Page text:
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Global Federated Identity and Privilege Management (GFIPM): Governance Guidelines

NCJ Number
Date Published
April 2012
Publication Series

This document addresses the needs of justice organizations seeking ways to provide secured access to multiple agency information systems with one single logon; it is divided into 14 sections such as core governance documents, details regarding the Board of Directors, Federation Governance, systems and security, Personally Identifiable Information, fees and costs, conflict resolution; it also includes an additional four appendices.


As the Governance Guidelines document for Global Federated Identity and Privilege Management (GFIPM), this document defines the governance structure for a GFIPM federation, including the parties that play a role in the governance structure and the decisions to be made by each party. Parties involved in the governance of the Federation are the Board of Directors, Federation Management Organization, Identity Provider Organizations, Service Provider Organizations, and Trusted Identity Broker organizations. The target audience for these guidelines includes managers and technical representatives of prospective GFIPM participant organizations, and specifically those who are planning to implement an Identity Provider (IDP), Trusted Identity Broker (TIB), or a Service Provider (SP) within a GFIPM federation. The target audience also includes vendors, contractors, and consultants who are required to establish technical interoperability with GFIPM standards as part of their project or product implementation. The GFIPM framework provides the justice community and its partner organizations with a standards-based approach for implementing federated identity. Common use of these standards across federation systems is crucial to their interoperability. Leveraging the Global Justice XML and National Information Exchange Model (NIEM), a standard set of XML-based elements and attributes (collectively referred to as GFIPM metadata) about a federation user’s identities, privileges, and authentication can be universally communicated.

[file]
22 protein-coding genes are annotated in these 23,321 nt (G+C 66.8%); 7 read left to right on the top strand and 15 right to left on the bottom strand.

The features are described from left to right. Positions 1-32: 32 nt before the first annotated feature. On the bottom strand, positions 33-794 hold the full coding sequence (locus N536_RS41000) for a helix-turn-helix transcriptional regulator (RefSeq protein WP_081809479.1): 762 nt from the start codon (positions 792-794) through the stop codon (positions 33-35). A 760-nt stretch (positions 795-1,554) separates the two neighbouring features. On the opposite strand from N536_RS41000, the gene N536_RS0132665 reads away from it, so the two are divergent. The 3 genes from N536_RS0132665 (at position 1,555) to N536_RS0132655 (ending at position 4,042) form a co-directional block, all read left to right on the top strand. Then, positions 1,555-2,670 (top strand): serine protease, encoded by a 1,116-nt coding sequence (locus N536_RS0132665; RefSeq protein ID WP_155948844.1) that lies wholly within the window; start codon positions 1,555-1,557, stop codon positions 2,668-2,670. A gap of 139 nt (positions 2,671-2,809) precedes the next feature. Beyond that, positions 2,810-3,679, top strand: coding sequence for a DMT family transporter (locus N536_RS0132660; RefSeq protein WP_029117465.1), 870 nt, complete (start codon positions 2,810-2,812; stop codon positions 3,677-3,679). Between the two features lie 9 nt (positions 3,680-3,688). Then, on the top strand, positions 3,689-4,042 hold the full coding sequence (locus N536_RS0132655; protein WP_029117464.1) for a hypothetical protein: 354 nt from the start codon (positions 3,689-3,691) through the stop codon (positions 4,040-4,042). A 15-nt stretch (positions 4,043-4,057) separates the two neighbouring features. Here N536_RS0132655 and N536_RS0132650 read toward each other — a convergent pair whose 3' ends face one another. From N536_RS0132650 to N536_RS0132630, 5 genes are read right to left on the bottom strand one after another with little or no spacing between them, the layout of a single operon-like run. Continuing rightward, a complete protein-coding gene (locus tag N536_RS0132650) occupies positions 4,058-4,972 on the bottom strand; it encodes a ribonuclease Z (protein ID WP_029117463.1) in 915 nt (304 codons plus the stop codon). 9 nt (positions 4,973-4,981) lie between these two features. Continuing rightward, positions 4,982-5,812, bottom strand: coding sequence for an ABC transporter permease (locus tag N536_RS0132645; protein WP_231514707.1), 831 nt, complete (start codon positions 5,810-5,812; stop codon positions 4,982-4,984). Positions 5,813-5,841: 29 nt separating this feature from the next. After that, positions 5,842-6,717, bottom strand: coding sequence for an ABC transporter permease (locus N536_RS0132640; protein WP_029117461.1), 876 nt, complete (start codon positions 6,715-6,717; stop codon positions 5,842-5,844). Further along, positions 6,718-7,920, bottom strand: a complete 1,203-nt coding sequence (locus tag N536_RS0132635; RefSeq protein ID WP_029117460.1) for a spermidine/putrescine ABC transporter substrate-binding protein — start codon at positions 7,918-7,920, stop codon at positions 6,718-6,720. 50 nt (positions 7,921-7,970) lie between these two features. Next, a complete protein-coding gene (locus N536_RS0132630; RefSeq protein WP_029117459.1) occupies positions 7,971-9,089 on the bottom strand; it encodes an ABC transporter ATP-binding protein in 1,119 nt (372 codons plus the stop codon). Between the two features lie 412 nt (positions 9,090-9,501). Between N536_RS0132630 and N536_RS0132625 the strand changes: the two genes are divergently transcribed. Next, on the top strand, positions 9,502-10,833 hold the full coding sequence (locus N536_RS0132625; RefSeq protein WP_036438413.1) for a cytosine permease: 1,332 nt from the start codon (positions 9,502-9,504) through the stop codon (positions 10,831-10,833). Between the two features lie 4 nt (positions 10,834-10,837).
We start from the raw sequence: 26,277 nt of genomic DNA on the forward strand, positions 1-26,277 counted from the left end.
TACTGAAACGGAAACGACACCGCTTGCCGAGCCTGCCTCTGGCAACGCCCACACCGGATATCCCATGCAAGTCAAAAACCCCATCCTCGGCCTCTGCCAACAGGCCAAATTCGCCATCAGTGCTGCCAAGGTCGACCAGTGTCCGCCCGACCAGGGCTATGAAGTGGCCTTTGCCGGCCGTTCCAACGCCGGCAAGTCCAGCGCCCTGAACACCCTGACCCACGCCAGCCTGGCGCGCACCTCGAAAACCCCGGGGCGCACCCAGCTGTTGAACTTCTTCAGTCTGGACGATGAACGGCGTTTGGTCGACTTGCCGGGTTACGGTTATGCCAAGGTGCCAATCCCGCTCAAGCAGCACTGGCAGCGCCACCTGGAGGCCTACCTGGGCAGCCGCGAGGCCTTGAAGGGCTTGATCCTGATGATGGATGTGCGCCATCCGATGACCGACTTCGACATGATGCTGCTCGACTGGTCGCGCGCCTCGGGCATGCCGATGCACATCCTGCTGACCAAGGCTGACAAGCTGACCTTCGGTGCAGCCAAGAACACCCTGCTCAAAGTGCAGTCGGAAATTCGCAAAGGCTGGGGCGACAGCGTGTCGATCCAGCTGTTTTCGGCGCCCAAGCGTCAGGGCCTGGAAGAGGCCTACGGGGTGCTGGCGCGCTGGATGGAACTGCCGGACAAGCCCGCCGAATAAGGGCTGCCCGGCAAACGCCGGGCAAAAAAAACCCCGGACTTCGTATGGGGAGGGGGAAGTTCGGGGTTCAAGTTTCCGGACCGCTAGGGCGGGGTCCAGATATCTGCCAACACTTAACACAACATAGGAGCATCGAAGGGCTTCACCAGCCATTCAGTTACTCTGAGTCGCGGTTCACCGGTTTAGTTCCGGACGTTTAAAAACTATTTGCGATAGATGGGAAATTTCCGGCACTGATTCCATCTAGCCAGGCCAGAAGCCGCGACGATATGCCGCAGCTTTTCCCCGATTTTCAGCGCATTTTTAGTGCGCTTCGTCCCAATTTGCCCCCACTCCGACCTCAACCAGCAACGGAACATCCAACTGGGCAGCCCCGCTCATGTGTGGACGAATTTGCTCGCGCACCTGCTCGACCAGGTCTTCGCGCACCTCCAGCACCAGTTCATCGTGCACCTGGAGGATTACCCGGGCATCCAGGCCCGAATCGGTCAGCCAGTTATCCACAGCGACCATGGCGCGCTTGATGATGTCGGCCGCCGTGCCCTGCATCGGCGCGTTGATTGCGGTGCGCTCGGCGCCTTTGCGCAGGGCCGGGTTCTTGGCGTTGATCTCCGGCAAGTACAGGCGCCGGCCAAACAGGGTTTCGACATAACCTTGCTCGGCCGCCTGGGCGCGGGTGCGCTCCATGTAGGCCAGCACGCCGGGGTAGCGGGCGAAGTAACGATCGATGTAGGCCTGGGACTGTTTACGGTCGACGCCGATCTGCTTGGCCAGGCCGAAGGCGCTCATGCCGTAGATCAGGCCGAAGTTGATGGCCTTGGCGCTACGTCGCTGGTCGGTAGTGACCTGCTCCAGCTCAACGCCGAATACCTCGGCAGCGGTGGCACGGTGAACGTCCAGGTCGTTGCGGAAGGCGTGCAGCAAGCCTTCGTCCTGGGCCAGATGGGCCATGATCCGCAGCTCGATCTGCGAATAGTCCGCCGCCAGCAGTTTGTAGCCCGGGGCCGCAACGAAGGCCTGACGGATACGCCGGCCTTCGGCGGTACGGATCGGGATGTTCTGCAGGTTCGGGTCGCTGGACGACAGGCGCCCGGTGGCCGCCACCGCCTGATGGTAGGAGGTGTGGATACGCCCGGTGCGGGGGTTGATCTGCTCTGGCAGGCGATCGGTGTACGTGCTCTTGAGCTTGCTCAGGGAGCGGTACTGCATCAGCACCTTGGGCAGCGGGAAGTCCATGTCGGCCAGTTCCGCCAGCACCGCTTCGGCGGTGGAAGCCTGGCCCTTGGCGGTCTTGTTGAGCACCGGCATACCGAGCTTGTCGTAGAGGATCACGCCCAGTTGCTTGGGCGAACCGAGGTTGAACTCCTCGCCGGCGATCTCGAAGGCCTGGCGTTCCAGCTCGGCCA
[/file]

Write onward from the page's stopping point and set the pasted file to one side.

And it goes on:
Date Published: April 1, 2012